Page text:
# DV01 of Interest rate swap

I am a beginner in financial risk management and recently I have been studying the plain vanilla interest rate swap.

I came across several articles talking about DV01 of interest rate swap as follow.

$$DV01(t) = \frac{\partial V_{swap}(t)}{\partial R_{fix}} = \sum_{j=1}^N \alpha_j Z_t(t_j)$$

My question is: In the equation, $R_{fix}$ should be in decimals. Then for a 1 basis point (i.e. $1/10000$) change in $R_{fix}$, shouldn't it lead to a $(1/10000) \sum_{j=1}^N \alpha_j Z_t(t_j)$ change in the price of the interest rate swap?

Thank you.

• The units in which DV01 is expressed are not always consistent, different software or books use different conventions. Sometimes "dollars per 1 bp", sometimes "dollars per 100 bp", etc. In your example they are apparently using dollars per 100 percentage points. This post gives the derivation quant.stackexchange.com/questions/31548/… Jun 4 '17 at 12:35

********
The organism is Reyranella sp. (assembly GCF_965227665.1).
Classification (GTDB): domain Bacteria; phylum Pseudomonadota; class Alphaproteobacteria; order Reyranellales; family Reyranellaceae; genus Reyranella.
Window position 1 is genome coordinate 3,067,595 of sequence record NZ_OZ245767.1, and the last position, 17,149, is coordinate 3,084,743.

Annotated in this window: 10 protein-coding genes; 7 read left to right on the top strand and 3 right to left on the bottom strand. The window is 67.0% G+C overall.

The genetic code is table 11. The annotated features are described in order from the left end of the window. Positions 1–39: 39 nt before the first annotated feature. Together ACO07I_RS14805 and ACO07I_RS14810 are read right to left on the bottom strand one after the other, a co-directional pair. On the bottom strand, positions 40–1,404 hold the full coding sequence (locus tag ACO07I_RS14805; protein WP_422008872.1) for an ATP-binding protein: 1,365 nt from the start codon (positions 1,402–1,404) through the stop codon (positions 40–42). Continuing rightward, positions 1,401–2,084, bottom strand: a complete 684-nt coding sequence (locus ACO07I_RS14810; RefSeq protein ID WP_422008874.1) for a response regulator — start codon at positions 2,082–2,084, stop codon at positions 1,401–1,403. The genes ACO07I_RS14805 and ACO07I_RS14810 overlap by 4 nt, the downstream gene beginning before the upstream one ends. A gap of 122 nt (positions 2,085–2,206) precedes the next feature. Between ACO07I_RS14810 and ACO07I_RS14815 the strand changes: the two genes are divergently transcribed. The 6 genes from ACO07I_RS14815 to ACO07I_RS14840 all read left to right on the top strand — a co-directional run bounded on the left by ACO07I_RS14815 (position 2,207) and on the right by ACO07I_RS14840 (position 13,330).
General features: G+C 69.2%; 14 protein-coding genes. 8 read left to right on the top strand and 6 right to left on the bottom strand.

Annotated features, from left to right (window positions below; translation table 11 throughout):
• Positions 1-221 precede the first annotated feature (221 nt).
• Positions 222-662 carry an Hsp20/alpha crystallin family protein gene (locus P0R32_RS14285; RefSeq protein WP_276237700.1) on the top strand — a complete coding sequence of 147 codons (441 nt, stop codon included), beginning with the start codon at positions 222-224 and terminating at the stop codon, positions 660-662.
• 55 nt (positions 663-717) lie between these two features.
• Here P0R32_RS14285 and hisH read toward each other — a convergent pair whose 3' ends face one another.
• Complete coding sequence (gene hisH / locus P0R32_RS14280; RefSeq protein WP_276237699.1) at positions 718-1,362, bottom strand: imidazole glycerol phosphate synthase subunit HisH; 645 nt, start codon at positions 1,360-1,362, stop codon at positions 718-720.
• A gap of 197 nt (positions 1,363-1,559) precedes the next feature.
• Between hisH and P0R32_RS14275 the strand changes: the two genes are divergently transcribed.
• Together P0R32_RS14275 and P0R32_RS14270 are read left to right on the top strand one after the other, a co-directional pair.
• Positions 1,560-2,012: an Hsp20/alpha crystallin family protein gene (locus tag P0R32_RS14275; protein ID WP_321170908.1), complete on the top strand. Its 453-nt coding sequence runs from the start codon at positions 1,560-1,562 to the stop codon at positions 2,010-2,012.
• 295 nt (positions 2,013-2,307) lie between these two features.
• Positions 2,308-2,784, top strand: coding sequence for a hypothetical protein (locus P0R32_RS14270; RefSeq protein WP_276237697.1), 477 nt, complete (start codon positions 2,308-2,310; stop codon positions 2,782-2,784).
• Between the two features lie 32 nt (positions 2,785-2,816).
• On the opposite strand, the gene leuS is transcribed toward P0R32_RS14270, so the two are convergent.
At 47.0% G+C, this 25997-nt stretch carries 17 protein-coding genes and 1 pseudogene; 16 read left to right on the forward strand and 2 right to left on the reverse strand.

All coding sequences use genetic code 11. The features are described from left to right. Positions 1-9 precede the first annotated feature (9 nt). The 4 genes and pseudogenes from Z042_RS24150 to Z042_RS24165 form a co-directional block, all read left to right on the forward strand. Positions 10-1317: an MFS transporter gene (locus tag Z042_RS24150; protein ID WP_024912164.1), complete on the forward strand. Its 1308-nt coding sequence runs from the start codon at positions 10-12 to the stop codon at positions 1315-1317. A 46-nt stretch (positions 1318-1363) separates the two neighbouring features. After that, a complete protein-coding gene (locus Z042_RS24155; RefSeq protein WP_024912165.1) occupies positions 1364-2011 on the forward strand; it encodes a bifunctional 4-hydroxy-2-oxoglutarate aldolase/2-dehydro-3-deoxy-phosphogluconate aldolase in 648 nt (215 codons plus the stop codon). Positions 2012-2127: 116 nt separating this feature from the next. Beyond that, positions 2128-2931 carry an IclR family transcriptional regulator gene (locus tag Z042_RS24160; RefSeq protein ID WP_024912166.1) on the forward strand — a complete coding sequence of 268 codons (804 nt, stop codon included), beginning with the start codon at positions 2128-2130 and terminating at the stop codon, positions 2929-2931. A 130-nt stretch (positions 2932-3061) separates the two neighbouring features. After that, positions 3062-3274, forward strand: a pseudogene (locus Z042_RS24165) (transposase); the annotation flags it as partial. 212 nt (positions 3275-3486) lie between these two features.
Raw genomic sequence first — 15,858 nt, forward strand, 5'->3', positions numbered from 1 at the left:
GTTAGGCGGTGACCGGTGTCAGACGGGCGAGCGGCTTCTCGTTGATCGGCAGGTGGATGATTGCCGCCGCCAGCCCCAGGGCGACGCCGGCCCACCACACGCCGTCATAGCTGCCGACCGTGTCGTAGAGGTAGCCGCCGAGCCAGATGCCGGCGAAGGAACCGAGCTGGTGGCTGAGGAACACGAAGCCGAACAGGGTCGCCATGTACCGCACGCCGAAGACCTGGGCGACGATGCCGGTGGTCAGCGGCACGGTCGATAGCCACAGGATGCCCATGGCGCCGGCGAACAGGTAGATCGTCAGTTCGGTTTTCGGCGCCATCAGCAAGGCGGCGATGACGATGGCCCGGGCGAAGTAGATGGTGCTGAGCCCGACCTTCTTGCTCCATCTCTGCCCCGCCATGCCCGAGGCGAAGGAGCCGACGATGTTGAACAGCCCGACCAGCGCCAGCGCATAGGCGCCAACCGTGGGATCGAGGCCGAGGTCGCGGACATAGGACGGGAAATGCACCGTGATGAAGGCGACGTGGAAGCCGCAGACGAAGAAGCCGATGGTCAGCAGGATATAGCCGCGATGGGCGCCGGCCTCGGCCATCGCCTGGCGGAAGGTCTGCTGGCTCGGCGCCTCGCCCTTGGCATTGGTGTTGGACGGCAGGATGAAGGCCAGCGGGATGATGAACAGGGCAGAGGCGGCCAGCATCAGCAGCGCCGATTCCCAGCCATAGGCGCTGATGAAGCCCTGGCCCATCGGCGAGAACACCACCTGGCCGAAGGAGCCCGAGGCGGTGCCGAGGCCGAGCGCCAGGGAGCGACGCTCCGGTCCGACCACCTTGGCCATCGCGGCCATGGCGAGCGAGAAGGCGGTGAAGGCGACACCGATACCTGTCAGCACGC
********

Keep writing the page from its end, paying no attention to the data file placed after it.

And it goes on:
• When you read these equations, you should take the first equal sign as the definition of DV01 in this paper, and then remember that it is 10000 times larger than the definition you are used to. Jun 4 '17 at 12:45

## 1 Answer

Since DV01 and PV01 are short for 'dollar value of a basis point' and 'present value of a basis point' (for currencies not in USD) respectively then you are right that the value should be scaled to give the right value inline with the definition.

As a commenter highlighted definitions are not necessarily consistent across sources. I have written a number of articles myself and am guilty of this inconsistency, unfortunately. Since it generally obfuscates delta and gamma formulae to have $10^{-4}$ and $10^{-8}$ scalars I tend to leave them out with a footnote. The results and terminology often follow from context.

One other important item you should be aware that is not consistent is direction. Traders of interest rates can reference long/short differently and have plus/minus sign conventions for the risk of the same interest rate move.